What do think about Pyxis? - page 2

Our facililty is going Live with Pyxis within the next two months and I am Nursing System manager. Our system will only be used for medications at this point. Although I have worked with Pyxis in... Read More

  1. by   RNforLongTime
    I like the pyxis. We have one for supplies and one for meds. Not all meds are in there but most narcs are. We still use the cassette method and MARS for routine meds. The last hospital I worked at, we had a huge med Pyxis and ALL of the meds were in there, save for some oddball drug. It was nice too cause the Pyxis was attached to the computer system so we didn't have to go back and chart that we gave the med---the pyxis did it for us. Got to be a hassle at 10 am when every patient got a pill of somesort. Had to wait in line sometimes.

    If there is some narc that isn't in the pyxis like Oxycontin then that is locked in our narc cupboard and has to be counted q shift. We also have to count regular insulin too! How stupid is that! Next thing you know they'll make us count the Nitrostat!
  2. by   CEN35
    well.........we have had pyxis as long as i can remember. they have had their share of problems. our older model, used to have the narc (pie) drawers fail quite frequently......and of course you never find this out, until your ami pt needs some mso4!! then they upgraded us to a newer version, that was supposed to be beter and help cut down, or reduce the risk of theft. the older model you had your id and your own password. the newer model you have an id and you fingerprint. we have had frequent problems with the fingerprint sensor, and that too can be a real hassle.
    i have heard from someone else about something like "sure-med"? i don't know what it is........but apparently there are other options also. i'm sure they all have their faults............isn't that one of the downsides of modern technology??? :roll

    just me
  3. by   askater11
    Pyxis's are a life saver!! We have pyxis's for our central supplies and medications.

    I love the pyxis's!!! Not all our units have pyxis's so when I get pulled to a "non-pyxis" unit it can be a pain if the patients need a lot of meds.

    We rarley have troubles with our pyxis. The only thing would be the draw gets stuck mid=way between two Rx's. You have to re-shut the pyxis and re-count. That can be a pain but it RARELY occurs.

    Another thing would be our Pyxis's will not respond. What we do is turn it off for 5 minutes and turn it back on after 5 minutes. ANd it's working great. Again that is RARE.

    We have a number to call if we have troubles. (24 hour #)
  4. by   MLL
    I have used the Pyxis (P) for four years and love it. When I was in ED nearly everything was in it (except for rarely used meds or NS with KCL, which came straight up from pharm). Fluids were not actually in it, but we were expected to charge for them per pt. through P. Also, keys were in narc drawers for meds kept in locked box in 'fridge.

    At our hospital the items in P vary according to each unit/floor needs (except for a couple of floors trying out the Bar Code Med Admin system). We use ID/Password system to obtain access. All narcs are in pie wedges and require a witness to return or waste. All other meds are in numbered cubbies. Can't speak for other nurses, but I, for one, have never taken out a med from a neighboring cubby. Not saying it's not possible or convenient at times, but it kind of defeats the purpose doesn't it? Pharmacy told us we don't need to physically count Tylenol each time we remove, esp. if 100 or more in the drawer. Just as long as we count it during verification count 3x a week.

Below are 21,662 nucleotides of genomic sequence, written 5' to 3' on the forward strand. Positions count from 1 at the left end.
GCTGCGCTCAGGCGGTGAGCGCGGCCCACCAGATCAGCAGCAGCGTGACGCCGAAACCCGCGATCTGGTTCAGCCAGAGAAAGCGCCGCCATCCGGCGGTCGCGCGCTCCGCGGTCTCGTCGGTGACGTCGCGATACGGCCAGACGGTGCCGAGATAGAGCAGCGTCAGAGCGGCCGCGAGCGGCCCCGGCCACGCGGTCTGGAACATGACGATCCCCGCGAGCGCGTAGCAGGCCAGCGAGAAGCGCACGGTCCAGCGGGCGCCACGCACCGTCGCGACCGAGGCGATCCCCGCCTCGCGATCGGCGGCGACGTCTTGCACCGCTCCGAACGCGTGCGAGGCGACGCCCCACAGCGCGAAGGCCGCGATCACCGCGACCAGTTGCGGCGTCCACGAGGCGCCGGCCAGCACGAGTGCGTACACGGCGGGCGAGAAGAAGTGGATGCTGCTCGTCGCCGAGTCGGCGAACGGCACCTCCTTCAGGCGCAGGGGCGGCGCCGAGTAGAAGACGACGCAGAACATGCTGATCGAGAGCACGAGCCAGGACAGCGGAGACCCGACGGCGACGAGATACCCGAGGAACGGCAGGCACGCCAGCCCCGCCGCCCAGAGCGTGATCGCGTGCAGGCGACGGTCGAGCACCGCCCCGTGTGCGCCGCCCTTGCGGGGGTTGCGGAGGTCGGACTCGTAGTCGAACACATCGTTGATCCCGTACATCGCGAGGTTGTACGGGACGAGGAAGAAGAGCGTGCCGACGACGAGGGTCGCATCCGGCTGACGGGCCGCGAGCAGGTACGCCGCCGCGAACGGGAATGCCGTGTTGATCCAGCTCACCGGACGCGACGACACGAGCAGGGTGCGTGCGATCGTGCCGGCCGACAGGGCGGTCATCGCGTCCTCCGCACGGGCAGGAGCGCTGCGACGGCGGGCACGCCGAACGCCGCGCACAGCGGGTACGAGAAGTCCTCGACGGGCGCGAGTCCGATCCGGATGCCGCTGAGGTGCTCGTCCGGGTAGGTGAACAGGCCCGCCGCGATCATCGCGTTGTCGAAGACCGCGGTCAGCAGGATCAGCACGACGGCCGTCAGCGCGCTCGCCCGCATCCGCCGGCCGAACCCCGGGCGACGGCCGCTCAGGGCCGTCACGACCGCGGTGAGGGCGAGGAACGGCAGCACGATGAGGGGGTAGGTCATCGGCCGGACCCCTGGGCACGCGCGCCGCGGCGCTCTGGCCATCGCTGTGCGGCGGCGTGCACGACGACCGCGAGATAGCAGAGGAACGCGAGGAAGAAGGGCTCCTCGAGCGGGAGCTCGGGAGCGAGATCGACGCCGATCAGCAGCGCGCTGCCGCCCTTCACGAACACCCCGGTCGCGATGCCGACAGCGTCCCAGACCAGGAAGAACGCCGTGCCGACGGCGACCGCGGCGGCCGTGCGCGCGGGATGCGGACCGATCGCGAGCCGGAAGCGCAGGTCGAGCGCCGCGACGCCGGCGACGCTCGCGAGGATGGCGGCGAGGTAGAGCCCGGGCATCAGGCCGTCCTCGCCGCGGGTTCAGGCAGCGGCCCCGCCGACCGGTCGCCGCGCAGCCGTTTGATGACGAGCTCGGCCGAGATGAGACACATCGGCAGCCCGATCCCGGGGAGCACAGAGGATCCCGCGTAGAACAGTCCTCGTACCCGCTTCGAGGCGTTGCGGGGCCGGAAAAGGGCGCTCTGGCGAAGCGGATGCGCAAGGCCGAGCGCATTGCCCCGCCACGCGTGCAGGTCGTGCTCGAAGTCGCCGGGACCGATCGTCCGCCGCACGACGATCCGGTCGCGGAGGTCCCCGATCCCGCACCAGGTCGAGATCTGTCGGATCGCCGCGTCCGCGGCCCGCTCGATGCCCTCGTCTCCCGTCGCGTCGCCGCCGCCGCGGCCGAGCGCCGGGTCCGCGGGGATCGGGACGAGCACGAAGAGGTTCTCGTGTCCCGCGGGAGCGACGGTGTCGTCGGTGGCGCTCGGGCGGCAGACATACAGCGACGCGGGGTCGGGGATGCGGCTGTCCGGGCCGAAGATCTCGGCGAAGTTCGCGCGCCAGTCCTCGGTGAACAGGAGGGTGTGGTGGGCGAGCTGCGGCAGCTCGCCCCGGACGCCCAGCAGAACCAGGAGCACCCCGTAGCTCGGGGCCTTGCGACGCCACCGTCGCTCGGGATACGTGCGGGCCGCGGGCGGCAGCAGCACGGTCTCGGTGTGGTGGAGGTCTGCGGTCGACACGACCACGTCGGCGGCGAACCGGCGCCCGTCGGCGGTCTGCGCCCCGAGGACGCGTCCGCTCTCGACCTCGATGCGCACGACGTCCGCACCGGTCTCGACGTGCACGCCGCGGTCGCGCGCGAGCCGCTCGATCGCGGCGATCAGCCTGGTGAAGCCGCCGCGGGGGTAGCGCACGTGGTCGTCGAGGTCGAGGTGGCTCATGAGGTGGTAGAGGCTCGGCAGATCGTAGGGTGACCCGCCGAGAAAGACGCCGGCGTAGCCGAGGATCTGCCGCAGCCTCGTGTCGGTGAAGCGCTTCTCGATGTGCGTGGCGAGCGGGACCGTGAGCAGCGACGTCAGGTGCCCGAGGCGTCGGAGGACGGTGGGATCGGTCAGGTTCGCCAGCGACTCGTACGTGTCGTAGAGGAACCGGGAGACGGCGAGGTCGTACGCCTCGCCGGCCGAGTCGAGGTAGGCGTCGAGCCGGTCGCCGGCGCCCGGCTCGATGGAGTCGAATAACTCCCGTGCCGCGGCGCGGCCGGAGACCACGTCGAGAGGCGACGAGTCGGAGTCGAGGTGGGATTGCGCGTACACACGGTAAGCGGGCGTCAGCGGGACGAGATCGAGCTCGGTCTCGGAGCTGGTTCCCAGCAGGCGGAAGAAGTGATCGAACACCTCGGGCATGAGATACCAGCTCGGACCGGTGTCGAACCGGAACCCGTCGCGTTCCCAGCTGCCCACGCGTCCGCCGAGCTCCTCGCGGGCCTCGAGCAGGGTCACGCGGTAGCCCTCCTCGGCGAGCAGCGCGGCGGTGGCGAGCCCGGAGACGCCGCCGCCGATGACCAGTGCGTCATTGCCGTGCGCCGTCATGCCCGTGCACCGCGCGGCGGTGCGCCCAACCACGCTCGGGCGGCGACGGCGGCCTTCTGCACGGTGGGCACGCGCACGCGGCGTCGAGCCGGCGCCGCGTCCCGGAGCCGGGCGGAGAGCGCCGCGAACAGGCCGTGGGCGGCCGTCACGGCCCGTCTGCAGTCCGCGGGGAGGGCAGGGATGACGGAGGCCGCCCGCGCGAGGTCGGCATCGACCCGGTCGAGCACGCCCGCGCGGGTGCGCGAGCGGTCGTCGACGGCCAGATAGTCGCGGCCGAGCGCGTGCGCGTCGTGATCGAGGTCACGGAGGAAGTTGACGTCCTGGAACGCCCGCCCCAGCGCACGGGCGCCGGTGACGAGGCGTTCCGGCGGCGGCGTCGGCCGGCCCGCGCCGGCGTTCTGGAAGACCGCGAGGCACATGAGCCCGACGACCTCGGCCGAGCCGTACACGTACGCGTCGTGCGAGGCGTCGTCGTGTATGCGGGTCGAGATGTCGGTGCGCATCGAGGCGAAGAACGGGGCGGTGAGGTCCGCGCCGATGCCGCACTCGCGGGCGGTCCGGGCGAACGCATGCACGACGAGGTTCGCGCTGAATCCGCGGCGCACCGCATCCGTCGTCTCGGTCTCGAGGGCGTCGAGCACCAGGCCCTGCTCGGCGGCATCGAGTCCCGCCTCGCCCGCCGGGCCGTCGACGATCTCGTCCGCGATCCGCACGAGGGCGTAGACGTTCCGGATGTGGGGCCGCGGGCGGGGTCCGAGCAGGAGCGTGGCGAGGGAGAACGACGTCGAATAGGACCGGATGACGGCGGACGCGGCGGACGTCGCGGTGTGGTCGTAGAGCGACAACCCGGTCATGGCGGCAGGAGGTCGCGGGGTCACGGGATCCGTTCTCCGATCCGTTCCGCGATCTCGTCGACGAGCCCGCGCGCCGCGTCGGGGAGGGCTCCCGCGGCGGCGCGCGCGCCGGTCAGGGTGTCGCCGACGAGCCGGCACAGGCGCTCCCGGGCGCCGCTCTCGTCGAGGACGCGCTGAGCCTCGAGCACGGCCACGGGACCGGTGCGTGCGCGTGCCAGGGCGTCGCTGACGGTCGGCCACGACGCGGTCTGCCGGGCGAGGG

I'm now in Endo and everything is still in P, but we are allowed to keep emergency reversal drugs in drawers in each procedure room. These drawers are locked at the end of the day.

    Since nurses are unaware, prior to each procedure, how much Versed, Dem, Fent, etc it will take for each patient, our names are also in the P. When we start the day, each nurse takes out meds under her name, i.e. 10 vials of V, 5 of D, 3-4 vials of F. If it's a busy day we may have to restock again - if not, at the end of the day we take out the meds used and wasted under the pts. name and return under ours (with a witness, of course). We keep charge sheets on each pt we do so there is no ? about what was used and what was wasted. Also the MD docs in his notes what was given as well as writes the order for amount used. Wish our P was hooked up to a computerized charting system like kaknurse talked about. We still have to chart what was given. Seems unconventional and confusing, but it works well for us!

    If the "discrepancy" icon shows up in lower left corner, NO ONE leaves until it is "fixed". We verify "count" three days a week as required by pharmacy for our unit. ED counts q shift.
    Our P had a very thorough computerized training session built into it, and also gives you a chance to cancel your action if you think you have made a mistake.

    Used to have "failed" drawers a lot in ED, seemed to happen a lot if too many meds were crammed into one drawer. We're pretty cautious about counting the narc drawers each time we remove - otherwise, if a count comes up short, our name shows up as the last one in the drawer, ergo, the one responsible.

    We do both out and in patients. On a very busy day, the OP is sometimes taken out of the P before we get a chance to "do" our meds, and we have to re-enter them.

    Via P Pharmacy has an accurate running count of our meds and we aren't having to call them to restock all the time. They just come at the end of each day (sooner, if needed) to restock. Love it!!
  5. by   VAC
    We keep narcotics and most commonly used meds in the pyxis; it works great. Much better than having to wait for pharmacy. I went to another unit once where all the supplies IV supplies, 4x4's were kept in a pyxis and I found it to be a real nusiance.